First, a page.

90 percent of Singaporeans and permanent residents live in subsidized public housing, of which more than 80 percent own a 99-year lease on the flat in which they reside. The leasehold entitles the sitting tenant to right to sell the rights-to-use of the flat to a third party, who is eligible to public housing. This high degree of public housing ‘homeownership’ is enabled by the extensive use of the social security savings of the sitting tenant to finance the cost of housing. This apparently enviable success of housing the entire nation has over the years accumulated a series of contradictions that are inherent to the system itself, such as built in price inflation that affects affordability of public housing. This presentation will discuss some of the contradictions and their management by the Singapore government.
About the Speaker:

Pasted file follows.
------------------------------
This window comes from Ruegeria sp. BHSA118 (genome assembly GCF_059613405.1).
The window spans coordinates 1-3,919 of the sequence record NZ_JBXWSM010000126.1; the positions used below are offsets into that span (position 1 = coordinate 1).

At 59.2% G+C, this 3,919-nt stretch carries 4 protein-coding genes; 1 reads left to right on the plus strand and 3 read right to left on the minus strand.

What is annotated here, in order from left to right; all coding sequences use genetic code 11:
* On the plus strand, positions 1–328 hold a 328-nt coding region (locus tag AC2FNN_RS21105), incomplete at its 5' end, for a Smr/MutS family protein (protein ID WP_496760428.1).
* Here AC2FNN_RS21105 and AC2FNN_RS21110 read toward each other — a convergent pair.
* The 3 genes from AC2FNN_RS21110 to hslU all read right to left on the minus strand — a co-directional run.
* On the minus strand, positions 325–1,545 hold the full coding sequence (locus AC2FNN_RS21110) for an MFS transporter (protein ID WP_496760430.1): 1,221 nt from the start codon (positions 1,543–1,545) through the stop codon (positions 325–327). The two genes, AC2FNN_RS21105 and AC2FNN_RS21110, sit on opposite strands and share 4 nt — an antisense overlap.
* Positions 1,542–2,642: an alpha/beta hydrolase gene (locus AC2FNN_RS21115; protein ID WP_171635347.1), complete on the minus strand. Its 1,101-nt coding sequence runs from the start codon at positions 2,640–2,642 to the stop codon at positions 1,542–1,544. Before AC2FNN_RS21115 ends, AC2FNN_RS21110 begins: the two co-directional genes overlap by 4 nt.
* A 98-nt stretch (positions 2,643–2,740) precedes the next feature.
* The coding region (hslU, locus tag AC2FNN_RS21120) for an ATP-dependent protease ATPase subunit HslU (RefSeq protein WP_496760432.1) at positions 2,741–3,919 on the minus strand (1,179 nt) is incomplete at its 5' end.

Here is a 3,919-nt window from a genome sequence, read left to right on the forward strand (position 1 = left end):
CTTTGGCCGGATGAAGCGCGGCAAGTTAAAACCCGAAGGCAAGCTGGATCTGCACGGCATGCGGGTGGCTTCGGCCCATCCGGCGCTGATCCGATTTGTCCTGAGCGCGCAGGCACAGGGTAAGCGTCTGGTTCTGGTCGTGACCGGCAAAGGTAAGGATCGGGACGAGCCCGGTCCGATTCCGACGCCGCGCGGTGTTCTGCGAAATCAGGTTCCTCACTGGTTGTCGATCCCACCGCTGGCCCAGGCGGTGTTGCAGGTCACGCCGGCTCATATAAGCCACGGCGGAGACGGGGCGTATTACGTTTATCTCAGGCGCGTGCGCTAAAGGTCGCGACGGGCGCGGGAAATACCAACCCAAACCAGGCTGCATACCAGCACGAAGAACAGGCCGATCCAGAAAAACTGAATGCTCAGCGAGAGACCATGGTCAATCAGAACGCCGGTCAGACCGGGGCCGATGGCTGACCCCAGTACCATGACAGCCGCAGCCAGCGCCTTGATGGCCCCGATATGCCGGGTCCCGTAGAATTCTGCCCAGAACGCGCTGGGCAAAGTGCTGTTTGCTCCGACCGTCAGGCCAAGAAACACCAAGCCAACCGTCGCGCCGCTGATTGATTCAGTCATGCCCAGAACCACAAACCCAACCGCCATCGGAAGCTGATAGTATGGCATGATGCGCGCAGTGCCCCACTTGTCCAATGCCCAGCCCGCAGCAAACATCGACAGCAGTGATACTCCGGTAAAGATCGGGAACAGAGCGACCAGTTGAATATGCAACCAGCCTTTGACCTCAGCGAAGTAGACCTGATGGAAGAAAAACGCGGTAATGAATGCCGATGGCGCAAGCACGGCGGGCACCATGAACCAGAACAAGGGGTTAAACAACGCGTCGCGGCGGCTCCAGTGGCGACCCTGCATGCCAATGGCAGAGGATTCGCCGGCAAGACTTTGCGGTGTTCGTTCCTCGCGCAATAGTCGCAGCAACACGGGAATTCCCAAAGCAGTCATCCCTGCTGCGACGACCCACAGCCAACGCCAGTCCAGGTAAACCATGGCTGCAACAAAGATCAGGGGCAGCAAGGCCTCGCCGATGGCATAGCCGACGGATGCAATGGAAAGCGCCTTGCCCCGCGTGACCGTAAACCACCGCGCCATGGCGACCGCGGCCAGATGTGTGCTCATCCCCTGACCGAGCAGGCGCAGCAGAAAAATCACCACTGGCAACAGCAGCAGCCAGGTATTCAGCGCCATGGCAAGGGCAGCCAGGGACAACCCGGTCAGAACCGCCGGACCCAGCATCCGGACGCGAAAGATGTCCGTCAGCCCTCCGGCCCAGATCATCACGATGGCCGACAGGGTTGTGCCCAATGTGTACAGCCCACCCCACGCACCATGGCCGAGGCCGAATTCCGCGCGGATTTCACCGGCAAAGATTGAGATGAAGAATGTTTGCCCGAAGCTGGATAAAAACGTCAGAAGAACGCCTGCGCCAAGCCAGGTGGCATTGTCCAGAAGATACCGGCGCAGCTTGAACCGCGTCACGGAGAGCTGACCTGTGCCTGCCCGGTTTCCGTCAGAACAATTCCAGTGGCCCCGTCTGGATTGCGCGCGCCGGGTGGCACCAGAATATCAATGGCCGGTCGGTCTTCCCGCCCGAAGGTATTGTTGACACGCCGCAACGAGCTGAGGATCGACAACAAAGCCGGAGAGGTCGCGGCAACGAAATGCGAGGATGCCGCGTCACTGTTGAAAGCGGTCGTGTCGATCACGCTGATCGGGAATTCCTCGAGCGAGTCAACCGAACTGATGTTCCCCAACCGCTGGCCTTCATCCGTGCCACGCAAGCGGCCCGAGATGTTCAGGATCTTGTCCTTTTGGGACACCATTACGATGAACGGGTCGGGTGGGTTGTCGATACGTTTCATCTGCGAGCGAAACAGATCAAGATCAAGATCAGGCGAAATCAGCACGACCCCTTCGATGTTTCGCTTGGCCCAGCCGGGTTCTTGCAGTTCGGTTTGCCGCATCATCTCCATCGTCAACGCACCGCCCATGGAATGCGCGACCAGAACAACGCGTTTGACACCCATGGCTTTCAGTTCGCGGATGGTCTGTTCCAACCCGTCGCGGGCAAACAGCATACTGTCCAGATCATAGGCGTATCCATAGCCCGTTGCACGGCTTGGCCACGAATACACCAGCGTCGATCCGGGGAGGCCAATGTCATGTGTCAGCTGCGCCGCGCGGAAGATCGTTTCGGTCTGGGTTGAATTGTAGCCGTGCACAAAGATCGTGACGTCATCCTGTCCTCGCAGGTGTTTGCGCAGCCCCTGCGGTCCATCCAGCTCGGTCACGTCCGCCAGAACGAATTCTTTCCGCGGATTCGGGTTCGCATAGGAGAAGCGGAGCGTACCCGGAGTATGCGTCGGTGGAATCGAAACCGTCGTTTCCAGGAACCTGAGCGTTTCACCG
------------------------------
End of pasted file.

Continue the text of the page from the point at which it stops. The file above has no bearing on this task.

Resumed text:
Professor Beng Huat CHUA is Singaporean. Like most Singapore students during his secondary school days, he studied for BSc in Biology and Chemistry in his undergraduate. After completing his degree, he realized that the isolated life of a lab scientist is not for him and switched to postgraduate study in Sociology. After obtaining his MA and PhD in Sociology from York University, Canada, he stayed on in Canada and taught at Trent University, Ontario. He returned to Singapore in 1980 to take up the Director of the Social Research Unit at the Housing and Development Board. He joined the Department of Sociology at NUS in 1986. He was appointed Provost Chair Professor in 2009.
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